It was after all, their religious community and the church that had been their home for their year relationship. But there was a problem: Holy Covenant is in Charlotte, North Carolina, a state that does not allow ministers to perform legal same-sex marriages. Ministers who do marry a couple that has not yet obtained a marriage license can face misdemeanor charges punishable by up to days in jail. The UCC is also seeking preliminary injunction that would allow ministers to choose whether to perform a religious marriage. State laws prevent ministers from performing weddings if the couple does not already have a marriage license, and so religious wedding ceremonies are at odds with the law even if ministers are not sanctioning civil marriages.
Houston LGBTQ Community & Culture | My Gay Houston
He looked excited but slightly out-of-sorts, a white robe flapping over his shoulder and rainbow-colored pastoral stole clenched in his first. I explained that I was a reporter, here to interview the head pastor. He looked disappointed. Built out of stones and mortar and celebrating its year anniversary this past June, the anachronistic exterior of the church belies a cutting-edge theology preached within: over the past three years, the medium-sized congregation has become the epicenter of a burgeoning faith-based movement for LGBT justice in North Carolina, supporting advocates and organizations to help bring marriage equality to the Tar Heel State. Public opinion has shifted towards acceptance of marriage equality in recent years, but religious groups have remained staunch opponents of LGBT rights, especially within the American Southeast, where opposition to marriage for same-sex couples is the highest in the country. Yet the efforts of First Congregational UCC, the Campaign for Southern Equality, and a constellation of other faith-based advocates in North Carolina paint a very different picture of gay rights organizing, and may offer a glimpse into the future of LGBT advocacy in the South.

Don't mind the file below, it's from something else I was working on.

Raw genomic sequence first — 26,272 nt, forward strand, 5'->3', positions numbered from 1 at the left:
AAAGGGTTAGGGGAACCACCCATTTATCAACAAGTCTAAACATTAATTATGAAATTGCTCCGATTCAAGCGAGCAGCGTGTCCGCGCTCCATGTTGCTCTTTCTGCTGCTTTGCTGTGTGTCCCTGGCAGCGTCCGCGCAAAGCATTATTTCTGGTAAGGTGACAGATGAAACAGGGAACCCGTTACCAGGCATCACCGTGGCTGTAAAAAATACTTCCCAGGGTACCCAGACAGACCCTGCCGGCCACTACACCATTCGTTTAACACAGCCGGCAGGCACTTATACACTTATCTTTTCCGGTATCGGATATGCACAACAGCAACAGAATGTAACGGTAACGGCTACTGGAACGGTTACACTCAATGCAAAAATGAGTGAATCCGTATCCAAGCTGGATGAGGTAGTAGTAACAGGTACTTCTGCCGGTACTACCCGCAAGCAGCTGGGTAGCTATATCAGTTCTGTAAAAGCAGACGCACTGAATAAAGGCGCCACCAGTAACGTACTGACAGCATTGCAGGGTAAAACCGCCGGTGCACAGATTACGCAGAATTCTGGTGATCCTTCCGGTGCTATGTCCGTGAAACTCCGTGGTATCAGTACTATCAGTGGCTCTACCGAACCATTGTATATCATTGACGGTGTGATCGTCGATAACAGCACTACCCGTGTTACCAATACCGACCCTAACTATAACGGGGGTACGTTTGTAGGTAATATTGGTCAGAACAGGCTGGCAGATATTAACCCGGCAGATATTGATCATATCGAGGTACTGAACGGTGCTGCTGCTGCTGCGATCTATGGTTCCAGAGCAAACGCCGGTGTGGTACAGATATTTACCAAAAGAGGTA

First Optional Protocol to the International Covenant on Civil and Political Rights
D uke University, which prides itself on being an elite and cosmopolitan institution of higher learning, has suddenly reminded the world—and probably many of its own astonished students—that it has a religious affiliation with the United Methodist Church. The 93 Methodist-affiliated institutions, which serve about , students nationwide, are mostly divinity schools and small- to medium-size colleges. None of the presidents of these four behemoths seem to belong to the UMC.
For years, Episcopalians have been deeply divided over homosexuality. One proposal being debated at this meeting would allow Episcopal churches to conduct same-sex weddings in the six states that have legalized gay marriage. Currently, most mainline denominations do not officially allow same-sex weddings. But the changing legal environment is adding new pressure. Kim Lawton has our report.